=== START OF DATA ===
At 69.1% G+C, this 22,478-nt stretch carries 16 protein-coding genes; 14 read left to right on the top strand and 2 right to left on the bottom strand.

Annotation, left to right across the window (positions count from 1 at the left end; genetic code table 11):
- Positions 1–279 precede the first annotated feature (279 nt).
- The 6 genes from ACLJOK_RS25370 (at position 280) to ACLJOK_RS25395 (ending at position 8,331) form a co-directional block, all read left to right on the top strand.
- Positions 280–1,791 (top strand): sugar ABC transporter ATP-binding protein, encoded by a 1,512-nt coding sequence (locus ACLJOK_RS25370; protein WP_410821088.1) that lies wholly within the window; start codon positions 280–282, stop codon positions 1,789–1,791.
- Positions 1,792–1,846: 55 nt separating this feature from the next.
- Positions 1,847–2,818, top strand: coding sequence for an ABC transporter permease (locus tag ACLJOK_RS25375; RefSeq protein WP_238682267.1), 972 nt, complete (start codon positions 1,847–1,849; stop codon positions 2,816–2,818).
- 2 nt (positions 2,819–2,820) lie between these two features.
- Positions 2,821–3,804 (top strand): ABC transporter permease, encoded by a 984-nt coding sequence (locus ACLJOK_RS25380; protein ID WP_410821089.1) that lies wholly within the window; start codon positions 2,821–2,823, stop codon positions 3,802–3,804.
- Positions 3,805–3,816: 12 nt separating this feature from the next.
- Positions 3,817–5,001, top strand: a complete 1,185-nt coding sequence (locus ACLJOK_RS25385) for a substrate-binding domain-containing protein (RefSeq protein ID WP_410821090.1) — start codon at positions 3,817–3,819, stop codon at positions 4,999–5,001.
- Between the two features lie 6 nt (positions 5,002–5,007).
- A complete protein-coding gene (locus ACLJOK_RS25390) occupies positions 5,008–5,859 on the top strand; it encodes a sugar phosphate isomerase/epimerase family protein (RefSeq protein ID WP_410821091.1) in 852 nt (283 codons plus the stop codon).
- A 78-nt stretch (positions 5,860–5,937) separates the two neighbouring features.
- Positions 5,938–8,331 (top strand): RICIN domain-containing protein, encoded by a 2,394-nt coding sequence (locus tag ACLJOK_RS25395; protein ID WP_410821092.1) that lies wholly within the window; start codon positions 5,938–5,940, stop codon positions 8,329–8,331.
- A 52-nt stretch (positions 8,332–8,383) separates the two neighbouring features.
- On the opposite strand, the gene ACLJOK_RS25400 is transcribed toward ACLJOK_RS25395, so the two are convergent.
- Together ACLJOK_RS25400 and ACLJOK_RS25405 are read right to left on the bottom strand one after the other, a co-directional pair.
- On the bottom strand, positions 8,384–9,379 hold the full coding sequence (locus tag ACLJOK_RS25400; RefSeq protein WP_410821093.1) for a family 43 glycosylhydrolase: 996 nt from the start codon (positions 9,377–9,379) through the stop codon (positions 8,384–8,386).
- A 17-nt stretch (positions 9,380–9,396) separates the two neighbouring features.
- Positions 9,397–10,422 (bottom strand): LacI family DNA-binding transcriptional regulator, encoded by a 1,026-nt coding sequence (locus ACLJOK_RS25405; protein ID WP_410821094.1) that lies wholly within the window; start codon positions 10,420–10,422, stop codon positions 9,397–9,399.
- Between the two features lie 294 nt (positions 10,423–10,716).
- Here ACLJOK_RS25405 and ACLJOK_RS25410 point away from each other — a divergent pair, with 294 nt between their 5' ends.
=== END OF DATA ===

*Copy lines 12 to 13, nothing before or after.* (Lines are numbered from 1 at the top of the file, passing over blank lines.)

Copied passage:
- Between the two features lie 6 nt (positions 5,002–5,007).
- A complete protein-coding gene (locus ACLJOK_RS25390) occupies positions 5,008–5,859 on the top strand; it encodes a sugar phosphate isomerase/epimerase family protein (RefSeq protein ID WP_410821091.1) in 852 nt (283 codons plus the stop codon).